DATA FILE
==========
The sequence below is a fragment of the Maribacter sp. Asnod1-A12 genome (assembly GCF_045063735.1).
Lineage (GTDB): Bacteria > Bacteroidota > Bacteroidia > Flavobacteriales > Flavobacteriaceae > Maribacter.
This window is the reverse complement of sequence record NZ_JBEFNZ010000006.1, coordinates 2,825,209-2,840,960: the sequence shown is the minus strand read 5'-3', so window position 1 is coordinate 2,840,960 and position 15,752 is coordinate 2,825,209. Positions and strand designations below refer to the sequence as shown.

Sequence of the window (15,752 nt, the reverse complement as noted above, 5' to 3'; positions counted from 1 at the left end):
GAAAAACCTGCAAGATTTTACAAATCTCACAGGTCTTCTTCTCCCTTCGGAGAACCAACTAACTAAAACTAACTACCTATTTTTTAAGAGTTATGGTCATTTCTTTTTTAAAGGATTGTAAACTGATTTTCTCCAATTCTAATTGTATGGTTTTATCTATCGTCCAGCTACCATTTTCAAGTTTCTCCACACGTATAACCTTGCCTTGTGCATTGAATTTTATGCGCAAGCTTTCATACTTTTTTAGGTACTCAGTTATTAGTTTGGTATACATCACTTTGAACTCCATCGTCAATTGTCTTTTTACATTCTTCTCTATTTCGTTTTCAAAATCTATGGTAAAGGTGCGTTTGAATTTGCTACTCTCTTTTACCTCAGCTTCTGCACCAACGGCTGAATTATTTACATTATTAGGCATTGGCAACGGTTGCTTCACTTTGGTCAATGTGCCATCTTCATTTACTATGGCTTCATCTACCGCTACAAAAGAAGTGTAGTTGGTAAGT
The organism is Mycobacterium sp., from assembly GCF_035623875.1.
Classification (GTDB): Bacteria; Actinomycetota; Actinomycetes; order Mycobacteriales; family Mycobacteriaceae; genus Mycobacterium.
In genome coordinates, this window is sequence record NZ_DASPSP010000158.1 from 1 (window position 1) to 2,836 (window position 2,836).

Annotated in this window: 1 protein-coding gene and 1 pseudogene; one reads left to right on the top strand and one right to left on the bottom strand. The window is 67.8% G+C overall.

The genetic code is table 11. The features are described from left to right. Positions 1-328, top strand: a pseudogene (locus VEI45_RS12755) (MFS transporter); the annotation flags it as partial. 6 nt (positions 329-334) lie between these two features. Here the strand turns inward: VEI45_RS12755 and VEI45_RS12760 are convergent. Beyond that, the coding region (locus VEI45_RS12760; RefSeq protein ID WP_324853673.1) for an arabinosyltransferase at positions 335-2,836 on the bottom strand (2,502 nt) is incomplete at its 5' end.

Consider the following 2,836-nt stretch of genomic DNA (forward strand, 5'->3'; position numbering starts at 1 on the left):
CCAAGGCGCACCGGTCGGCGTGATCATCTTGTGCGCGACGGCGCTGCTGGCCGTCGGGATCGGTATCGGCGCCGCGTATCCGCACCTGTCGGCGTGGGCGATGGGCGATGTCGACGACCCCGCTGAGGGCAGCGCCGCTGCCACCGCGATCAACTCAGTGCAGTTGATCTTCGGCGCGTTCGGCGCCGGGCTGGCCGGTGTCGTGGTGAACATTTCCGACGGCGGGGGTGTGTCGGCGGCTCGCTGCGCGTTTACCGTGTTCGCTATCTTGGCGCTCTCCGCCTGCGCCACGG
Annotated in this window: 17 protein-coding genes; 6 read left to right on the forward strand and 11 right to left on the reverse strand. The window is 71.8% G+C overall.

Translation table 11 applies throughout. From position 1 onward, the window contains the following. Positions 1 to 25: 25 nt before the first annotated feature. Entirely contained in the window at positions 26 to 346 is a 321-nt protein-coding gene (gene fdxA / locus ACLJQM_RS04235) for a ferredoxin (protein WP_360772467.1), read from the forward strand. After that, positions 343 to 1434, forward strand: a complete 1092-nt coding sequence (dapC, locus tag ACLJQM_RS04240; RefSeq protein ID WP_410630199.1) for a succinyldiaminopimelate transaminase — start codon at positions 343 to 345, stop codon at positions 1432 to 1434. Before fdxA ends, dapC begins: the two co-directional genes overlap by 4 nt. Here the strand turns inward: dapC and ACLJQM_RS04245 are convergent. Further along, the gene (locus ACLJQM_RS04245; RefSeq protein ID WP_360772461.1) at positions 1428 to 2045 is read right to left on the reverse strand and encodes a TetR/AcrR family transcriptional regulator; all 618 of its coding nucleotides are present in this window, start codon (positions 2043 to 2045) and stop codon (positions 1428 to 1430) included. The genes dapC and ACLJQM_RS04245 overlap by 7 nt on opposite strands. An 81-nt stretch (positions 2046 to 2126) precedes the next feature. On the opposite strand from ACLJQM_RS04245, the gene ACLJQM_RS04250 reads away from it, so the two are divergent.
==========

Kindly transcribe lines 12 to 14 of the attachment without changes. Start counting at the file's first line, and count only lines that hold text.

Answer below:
CCAAGGCGCACCGGTCGGCGTGATCATCTTGTGCGCGACGGCGCTGCTGGCCGTCGGGATCGGTATCGGCGCCGCGTATCCGCACCTGTCGGCGTGGGCGATGGGCGATGTCGACGACCCCGCTGAGGGCAGCGCCGCTGCCACCGCGATCAACTCAGTGCAGTTGATCTTCGGCGCGTTCGGCGCCGGGCTGGCCGGTGTCGTGGTGAACATTTCCGACGGCGGGGGTGTGTCGGCGGCTCGCTGCGCGTTTACCGTGTTCGCTATCTTGGCGCTCTCCGCCTGCGCCACGG
Annotated in this window: 17 protein-coding genes; 6 read left to right on the forward strand and 11 right to left on the reverse strand. The window is 71.8% G+C overall.

Translation table 11 applies throughout. From position 1 onward, the window contains the following. Positions 1 to 25: 25 nt before the first annotated feature. Entirely contained in the window at positions 26 to 346 is a 321-nt protein-coding gene (gene fdxA / locus ACLJQM_RS04235) for a ferredoxin (protein WP_360772467.1), read from the forward strand. After that, positions 343 to 1434, forward strand: a complete 1092-nt coding sequence (dapC, locus tag ACLJQM_RS04240; RefSeq protein ID WP_410630199.1) for a succinyldiaminopimelate transaminase — start codon at positions 343 to 345, stop codon at positions 1432 to 1434. Before fdxA ends, dapC begins: the two co-directional genes overlap by 4 nt. Here the strand turns inward: dapC and ACLJQM_RS04245 are convergent. Further along, the gene (locus ACLJQM_RS04245; RefSeq protein ID WP_360772461.1) at positions 1428 to 2045 is read right to left on the reverse strand and encodes a TetR/AcrR family transcriptional regulator; all 618 of its coding nucleotides are present in this window, start codon (positions 2043 to 2045) and stop codon (positions 1428 to 1430) included. The genes dapC and ACLJQM_RS04245 overlap by 7 nt on opposite strands. An 81-nt stretch (positions 2046 to 2126) precedes the next feature. On the opposite strand from ACLJQM_RS04245, the gene ACLJQM_RS04250 reads away from it, so the two are divergent.